This artist's therapy fund is getting young people mental health help during the pandemic. Here's how you can help

Anyone willing to fund therapy for people who find it difficult to afford therapy could do so online. They fund around 200 people currently
Image for representational purpose only (Pic: Pixabay)
Image for representational purpose only (Pic: Pixabay)

This may not be the easiest time to be alive for the average young person. There is a pandemic that has to be contained, the economy is not in its best state and every day, thousands of people are losing their jobs and lives. At this point, it is almost redundant to say that it is taking a toll on people's mental health too. 

That was when a group of people, led by theatre artist and poet Nupur Saraswat decided to create a therapy fund, to help fund people's psychotherapy sessions. The fund also lists a few therapists who deal with grief, trauma and isolation. Anyone willing to fund therapy for people who find it difficult to afford therapy could lend a hand online. "The idea was to fund two therapy sessions for somewhere around 10 to 11 people," says Nupur. While the fund began with Rs 20,000, it later expanded to a whopping Rs 70,000 with more people donating to it. Along with that, the number of takers too shot up - so much that at one point, Nupur had to close the Google Form where people could register themselves. However, she says that they are planning to reopen it soon.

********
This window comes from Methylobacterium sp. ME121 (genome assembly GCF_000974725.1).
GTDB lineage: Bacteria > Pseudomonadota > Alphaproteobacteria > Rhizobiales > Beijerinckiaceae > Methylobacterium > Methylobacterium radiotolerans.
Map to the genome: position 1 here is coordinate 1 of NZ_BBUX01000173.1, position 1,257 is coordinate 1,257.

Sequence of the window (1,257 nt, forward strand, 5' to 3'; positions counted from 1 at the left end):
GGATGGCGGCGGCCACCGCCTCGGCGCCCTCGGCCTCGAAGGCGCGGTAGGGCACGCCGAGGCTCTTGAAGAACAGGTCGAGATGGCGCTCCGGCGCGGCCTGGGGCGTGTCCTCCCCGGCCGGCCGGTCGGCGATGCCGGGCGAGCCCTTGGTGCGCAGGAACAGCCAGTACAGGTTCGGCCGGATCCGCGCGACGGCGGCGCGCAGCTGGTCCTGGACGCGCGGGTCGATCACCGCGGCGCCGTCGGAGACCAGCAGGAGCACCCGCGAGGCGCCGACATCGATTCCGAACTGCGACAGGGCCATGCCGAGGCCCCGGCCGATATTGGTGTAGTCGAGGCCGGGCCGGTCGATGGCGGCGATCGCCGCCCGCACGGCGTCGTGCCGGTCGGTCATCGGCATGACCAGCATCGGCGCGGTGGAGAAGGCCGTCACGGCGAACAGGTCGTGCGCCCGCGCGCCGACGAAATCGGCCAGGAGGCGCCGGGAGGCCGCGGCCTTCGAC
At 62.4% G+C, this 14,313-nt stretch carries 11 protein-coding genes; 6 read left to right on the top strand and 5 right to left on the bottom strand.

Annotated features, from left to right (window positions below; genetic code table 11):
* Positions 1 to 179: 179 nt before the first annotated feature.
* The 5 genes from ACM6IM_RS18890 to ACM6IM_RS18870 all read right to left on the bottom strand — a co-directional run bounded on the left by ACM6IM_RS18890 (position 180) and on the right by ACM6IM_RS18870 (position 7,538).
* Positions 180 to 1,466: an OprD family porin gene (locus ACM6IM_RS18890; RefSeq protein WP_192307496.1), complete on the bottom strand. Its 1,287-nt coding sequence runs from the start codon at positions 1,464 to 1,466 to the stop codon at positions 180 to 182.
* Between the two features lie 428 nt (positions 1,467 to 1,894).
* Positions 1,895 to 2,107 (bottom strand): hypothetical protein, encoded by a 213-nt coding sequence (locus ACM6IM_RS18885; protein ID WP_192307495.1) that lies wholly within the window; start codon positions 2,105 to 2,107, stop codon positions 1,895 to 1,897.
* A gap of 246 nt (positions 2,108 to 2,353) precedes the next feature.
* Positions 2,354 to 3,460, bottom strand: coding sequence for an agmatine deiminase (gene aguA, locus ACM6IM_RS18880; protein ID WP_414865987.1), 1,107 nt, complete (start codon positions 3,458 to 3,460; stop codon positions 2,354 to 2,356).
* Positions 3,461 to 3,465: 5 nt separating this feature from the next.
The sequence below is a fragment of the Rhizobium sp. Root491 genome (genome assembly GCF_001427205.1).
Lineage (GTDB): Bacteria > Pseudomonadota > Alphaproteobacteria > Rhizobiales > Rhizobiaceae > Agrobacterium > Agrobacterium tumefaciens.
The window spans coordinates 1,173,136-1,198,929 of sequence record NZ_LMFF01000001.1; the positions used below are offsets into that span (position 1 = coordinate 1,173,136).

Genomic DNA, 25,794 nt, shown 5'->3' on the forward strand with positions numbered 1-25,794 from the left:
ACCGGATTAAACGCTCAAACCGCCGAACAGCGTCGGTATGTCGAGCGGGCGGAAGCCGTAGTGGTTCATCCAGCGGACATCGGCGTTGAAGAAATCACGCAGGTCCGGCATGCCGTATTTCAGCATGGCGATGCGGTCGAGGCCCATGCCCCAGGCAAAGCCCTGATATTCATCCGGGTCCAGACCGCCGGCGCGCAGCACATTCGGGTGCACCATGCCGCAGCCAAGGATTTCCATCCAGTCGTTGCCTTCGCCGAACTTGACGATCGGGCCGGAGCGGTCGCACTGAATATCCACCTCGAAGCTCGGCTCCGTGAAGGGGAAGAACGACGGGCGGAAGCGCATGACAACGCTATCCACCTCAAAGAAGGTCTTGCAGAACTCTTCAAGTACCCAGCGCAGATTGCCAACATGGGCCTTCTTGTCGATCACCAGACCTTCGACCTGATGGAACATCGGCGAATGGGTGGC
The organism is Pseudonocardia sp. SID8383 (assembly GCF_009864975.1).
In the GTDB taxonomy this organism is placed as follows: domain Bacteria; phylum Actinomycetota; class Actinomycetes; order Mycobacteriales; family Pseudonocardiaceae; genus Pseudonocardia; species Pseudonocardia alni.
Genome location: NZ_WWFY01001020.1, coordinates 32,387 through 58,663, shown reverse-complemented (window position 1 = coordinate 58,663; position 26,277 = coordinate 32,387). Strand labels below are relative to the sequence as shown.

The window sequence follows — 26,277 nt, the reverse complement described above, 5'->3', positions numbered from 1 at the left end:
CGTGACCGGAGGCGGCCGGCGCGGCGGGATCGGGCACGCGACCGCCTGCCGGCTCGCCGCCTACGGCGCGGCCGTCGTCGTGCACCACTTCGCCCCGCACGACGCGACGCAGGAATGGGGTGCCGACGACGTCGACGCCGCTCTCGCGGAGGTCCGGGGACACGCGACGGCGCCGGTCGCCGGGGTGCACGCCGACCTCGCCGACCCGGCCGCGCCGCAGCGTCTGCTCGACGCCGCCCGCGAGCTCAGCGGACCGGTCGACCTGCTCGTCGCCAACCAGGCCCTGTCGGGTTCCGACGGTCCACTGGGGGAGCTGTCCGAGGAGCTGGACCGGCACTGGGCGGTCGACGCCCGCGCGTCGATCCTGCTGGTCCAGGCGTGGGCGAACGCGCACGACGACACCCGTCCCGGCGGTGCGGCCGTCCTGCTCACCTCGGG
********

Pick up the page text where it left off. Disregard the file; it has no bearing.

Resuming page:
"People were generously coming forward from all over the world to fund therapy," says Nupur, adding, "Therapy fund has become a movement. People are getting other people to go to therapy." While most of the takers are young people between 18 to 35, Nupur notes that there are a few in their 40s and 50s as well. The reason, she says is because mental health awareness is still a taboo topic in the country and most youngsters do not have the means to fund therapy sessions.

With her Instagram posts about the fund getting shared widely, Nupur also saw a lot of therapists slashing their fees, considering that mental health wellness is sort of the need of the hour. "Some even offered pro bono services. We're staying away from pro bono because we have funds and the idea is to not burden professionals," she says. And for the ones taking therapy, Nupur says that "this is a way for them to selfishly own their grief and say I'm going through a horrible time and I need to do something about it."

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